9 thoughts on “Kyokai Video: Updating Sumo Scoreboard

  1. As usual, another very informative and great article by Tachia. Thank you !!!

    But i’m gonna be the scapegoat here for everyone else and shout the obvious question that everyone can’t stop thinking and asking themselves while reading this…..

    Why in the world didn’t they updated that old scoreboard contraption to a more technological advanced, efficiant and safer system like a digital scorboard !!!!

    Yeah yeah, i know…. Traditions…traditions……
    But heck…..we are not talking here about changing the way they display and keep score. Just the mean they use to do it.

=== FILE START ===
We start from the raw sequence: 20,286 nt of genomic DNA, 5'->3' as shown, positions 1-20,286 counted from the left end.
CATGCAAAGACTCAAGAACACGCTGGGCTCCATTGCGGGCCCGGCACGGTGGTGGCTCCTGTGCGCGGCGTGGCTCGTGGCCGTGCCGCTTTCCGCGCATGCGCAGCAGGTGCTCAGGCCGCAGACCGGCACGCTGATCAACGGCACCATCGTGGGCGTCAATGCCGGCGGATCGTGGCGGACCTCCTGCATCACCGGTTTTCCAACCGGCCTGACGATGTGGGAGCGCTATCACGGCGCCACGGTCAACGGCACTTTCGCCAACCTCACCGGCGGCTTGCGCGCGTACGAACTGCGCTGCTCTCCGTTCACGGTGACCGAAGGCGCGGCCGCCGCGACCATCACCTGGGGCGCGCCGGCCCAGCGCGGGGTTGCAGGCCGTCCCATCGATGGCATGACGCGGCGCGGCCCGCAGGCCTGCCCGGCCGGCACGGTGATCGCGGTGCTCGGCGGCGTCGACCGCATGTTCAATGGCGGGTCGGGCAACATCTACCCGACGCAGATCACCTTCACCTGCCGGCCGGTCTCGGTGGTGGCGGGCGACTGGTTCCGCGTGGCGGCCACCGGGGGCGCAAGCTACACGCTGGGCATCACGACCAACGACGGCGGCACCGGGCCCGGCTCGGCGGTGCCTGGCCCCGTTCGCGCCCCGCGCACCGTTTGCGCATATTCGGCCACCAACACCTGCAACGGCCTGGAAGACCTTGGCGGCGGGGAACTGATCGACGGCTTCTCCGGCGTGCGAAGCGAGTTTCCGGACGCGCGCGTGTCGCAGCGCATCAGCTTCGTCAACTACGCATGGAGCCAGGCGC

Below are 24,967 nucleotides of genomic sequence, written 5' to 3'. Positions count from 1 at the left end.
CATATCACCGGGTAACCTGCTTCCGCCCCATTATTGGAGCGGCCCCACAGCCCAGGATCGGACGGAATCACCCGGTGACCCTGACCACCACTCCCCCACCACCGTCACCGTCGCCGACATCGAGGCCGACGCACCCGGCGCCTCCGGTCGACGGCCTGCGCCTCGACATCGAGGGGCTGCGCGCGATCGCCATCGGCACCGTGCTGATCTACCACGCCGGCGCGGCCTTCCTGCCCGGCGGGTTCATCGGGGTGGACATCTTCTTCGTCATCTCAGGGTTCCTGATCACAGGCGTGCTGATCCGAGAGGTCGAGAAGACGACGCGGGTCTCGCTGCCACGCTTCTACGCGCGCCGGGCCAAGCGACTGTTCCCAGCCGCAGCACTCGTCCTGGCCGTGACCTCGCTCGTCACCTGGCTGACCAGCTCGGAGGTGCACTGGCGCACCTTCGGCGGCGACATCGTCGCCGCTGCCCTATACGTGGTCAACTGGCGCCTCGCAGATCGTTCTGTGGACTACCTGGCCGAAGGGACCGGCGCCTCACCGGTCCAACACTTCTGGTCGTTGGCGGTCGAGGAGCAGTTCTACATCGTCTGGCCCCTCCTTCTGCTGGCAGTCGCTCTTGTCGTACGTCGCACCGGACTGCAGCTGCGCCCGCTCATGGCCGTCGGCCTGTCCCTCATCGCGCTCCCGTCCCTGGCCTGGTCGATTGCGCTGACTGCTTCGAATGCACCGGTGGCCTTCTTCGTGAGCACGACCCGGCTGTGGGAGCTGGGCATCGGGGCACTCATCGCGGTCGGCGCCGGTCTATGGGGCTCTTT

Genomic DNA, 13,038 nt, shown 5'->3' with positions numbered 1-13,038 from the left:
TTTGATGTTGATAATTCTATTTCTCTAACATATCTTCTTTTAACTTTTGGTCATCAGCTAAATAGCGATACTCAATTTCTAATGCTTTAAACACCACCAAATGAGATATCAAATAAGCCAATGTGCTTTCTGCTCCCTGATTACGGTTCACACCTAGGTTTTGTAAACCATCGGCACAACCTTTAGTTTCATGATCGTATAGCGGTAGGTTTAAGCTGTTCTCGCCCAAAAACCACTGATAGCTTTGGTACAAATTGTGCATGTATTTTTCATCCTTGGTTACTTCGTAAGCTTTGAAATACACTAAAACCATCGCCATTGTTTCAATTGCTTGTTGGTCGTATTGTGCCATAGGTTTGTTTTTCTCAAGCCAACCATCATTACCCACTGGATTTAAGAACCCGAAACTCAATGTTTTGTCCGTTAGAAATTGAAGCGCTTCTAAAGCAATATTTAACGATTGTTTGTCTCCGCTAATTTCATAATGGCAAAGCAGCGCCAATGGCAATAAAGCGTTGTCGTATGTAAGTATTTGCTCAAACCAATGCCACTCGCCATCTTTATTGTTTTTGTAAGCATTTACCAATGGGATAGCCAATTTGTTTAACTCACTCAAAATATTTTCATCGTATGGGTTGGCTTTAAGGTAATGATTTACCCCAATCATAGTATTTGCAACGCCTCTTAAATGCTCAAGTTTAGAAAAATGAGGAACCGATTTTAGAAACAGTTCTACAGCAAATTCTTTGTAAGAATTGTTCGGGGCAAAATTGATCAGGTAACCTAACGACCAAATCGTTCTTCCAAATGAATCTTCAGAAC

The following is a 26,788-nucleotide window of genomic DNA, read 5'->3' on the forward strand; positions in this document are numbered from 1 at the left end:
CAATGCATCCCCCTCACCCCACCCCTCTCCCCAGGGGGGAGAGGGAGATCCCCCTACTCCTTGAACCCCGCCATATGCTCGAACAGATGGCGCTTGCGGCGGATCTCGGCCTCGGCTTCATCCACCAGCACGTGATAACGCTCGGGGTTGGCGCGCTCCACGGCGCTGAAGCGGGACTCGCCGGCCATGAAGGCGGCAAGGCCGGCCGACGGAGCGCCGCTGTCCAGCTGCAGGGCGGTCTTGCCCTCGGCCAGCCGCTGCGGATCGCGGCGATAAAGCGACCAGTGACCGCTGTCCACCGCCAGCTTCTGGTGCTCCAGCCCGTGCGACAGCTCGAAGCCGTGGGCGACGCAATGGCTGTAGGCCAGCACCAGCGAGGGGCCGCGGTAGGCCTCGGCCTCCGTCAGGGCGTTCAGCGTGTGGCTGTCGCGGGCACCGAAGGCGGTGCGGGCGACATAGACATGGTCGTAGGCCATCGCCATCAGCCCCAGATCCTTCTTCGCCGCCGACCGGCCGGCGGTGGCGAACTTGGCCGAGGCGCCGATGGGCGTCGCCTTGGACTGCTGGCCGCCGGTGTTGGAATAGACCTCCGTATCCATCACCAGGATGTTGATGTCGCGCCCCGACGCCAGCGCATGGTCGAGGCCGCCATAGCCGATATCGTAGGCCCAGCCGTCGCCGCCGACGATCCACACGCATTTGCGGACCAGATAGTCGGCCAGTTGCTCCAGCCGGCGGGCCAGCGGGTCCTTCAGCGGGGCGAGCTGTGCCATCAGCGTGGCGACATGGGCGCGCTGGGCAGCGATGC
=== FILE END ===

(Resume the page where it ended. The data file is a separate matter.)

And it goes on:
A remote controled, digital scoreboard would just make all that dangerous climbing totaly unnecessary. (Or the very least rare. Because there is always maintenance to do.)
    And it would be a lot more quicker to update/correct if an error is made. i don’t see why they don’t do it since they already partialy do it lighting up light remotely for winners and all.

    If tradition require gyogis to do handcrafted writting for the name of the rikishi. That is also fine ! They could always do it. But they could then just scan that writting on the paper, and display that picture in the rectangle monitor. (Heck again, they could also just re-use the same digitalized name picture for that rikishi after that if they think that the writting is just perfect. Less work for them. Would only need to do it for newcommer rikishi.)